USDA’s inspection service denies petition of Icelandic web-based business

The USDA’s Food Safety and Inspection Service (FSIS) has completed its review of the Nov. 4, 2022 petition from Iceland’s

The petition asked FSIS to clarify that regulations that prescribe the requirements for importing small amounts of meat products for the importer’s consumption apply to those purchased over the Internet.  claimed that the U.S.  Food and Drug Administration (FDA) defines a product for personal importation as not for further sale or distribution into U.S. commerce. The products may be carried in baggage or shipped by courier or international mail. 

The petition argued that, like the FDA, FSIS should not distinguish between delivery modes for importing products for personal consumption.  The FSIS Office of Policy and Program Development reviewed the rule-making request. is a small e-commerce business located in Grundarfjordur, Iceland. It’s been in business since 2017, with the U.S. as a primary market.

In response to the Icelandic business, FSIS writes:  “In your petition, you referred to the U.S. Food and Drug Administration’s (FDA)“definition” of personal import and stated that because “the FDA does not distinguish between mode of delivery when defining products for own consumption… 

“TopIceland would thus kindly petition that our imports, which fall under the definition of being for personal import only, would be covered under Regulation 9 CFR 327.16.

”The FDA definition and link cited in your petition are from a statement on an FDA website, not a definition codified in the Code of Federal Regulations. Additionally, the FDA and FSIS have separate statutory authorities and regulatory requirements. The products are under their respective jurisdictions. USDA’s regulations governing imported products in 9 CFR part 327 do not define “personal importation” or “own consumption.”

The response explains the regulations:  “9 CFR part 327 contains the rules governing the importation of meat products into the U.S., including FSIS’ inspection process. Imported meat products must originate from eligible countries with an equivalent food safety regulatory system as determined by the Administrator of FSIS (9 CFR 327.2).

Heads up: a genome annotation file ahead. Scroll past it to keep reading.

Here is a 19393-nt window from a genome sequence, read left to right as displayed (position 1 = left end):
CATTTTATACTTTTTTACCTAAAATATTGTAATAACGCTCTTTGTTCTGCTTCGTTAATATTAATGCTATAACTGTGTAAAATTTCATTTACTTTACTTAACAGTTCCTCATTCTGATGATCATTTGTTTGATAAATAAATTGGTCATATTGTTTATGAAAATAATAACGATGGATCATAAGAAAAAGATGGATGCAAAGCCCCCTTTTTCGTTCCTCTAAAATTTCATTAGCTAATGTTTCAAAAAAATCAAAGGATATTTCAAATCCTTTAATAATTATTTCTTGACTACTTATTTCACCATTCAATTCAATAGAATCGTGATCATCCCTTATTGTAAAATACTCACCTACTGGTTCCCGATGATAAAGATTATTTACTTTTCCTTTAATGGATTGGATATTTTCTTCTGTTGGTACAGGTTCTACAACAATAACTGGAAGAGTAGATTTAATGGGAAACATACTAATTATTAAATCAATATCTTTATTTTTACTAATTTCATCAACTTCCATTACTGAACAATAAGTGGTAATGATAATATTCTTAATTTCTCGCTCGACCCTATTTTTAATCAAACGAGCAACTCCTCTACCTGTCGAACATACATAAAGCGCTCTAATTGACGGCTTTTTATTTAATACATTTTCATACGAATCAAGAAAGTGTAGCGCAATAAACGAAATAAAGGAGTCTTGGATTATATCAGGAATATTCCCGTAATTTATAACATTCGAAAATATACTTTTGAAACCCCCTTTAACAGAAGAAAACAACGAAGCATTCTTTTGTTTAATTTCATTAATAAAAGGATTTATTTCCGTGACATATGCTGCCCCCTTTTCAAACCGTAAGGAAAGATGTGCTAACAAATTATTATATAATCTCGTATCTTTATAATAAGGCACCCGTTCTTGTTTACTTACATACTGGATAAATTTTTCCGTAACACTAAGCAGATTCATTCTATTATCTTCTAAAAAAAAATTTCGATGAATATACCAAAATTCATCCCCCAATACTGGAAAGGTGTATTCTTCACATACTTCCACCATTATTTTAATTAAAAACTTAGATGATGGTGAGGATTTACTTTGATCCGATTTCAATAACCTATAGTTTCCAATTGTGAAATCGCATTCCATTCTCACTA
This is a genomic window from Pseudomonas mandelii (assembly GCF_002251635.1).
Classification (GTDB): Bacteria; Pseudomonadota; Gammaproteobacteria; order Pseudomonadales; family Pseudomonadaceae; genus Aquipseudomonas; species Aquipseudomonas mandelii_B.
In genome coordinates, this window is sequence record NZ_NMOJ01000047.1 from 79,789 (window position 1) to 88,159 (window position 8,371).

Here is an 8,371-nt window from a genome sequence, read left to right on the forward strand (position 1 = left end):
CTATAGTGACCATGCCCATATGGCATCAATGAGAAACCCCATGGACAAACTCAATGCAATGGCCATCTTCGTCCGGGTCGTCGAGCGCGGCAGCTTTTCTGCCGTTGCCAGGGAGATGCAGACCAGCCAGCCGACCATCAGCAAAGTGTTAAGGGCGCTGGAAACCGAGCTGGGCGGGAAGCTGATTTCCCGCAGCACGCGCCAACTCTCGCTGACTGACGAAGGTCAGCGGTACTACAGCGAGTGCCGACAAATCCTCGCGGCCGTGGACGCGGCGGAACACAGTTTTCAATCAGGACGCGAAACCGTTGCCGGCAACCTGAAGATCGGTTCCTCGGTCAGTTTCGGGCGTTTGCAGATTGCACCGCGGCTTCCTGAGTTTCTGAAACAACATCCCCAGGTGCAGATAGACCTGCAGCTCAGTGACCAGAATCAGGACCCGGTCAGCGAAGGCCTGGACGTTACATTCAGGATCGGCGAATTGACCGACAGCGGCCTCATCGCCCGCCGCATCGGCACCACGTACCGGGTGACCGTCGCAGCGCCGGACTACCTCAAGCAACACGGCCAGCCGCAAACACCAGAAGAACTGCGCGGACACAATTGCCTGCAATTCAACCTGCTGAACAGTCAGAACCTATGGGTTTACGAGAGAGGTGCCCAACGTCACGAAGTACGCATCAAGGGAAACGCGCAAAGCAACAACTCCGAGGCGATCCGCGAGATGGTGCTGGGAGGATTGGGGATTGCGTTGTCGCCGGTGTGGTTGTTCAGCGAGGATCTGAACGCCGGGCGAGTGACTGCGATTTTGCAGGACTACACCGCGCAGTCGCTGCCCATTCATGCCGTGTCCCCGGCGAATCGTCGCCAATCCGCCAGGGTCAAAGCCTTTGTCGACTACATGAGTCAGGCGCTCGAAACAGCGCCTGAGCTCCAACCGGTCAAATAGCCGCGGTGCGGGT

“Within eligible countries, only those establishments that are determined and certified by a responsible official of the country’s meat inspection system to meet requirements equivalent to those of the U.S. are eligible to have their products imported into the U.S. After a country is determined to be an eligible country, FSIS relies on the country’s government inspection personnel to carry out inspection activities. For each consignment imported into the U.S., a foreign inspection certificate issued by an official of the foreign government agency responsible for inspection and certification of the product is required (9 CFR 327.4).”

In denying TopIceland’s petition, FSIS also refused to provide a two-year “adjustment” period in which it could continue to ship products into the United States.

FSIS explained it this way:

“When meat products are brought into the U.S. by travelers, travelers must declare the products on their U.S. Customs declaration form. Custome and Border Protection agriculture specialists at the point of entry will examine the products to determine if they meet entry requirements. 

“FSIS also has the authority and opportunity to inspect any product offered for importation under 9 CFR 327.16 to determine whether it falls under this regulation to be exempt from the standard import requirements and inspection process contained in 9 CFR part 327. This system allows the U.S. government to inspect any imported product to determine whether the products are in the class eligible to be imported. 

“The same opportunity does not exist when products are sent via the mail or courier services because these products are not accompanied by documentation to certify that they meet the criteria to qualify for an exemption from the import regulations in 9 CFR part 327.  The current system also promotes food safety by limiting the amount of uninspected meat products permitted to enter the United States. For these reasons, we have decided to deny your petition.”

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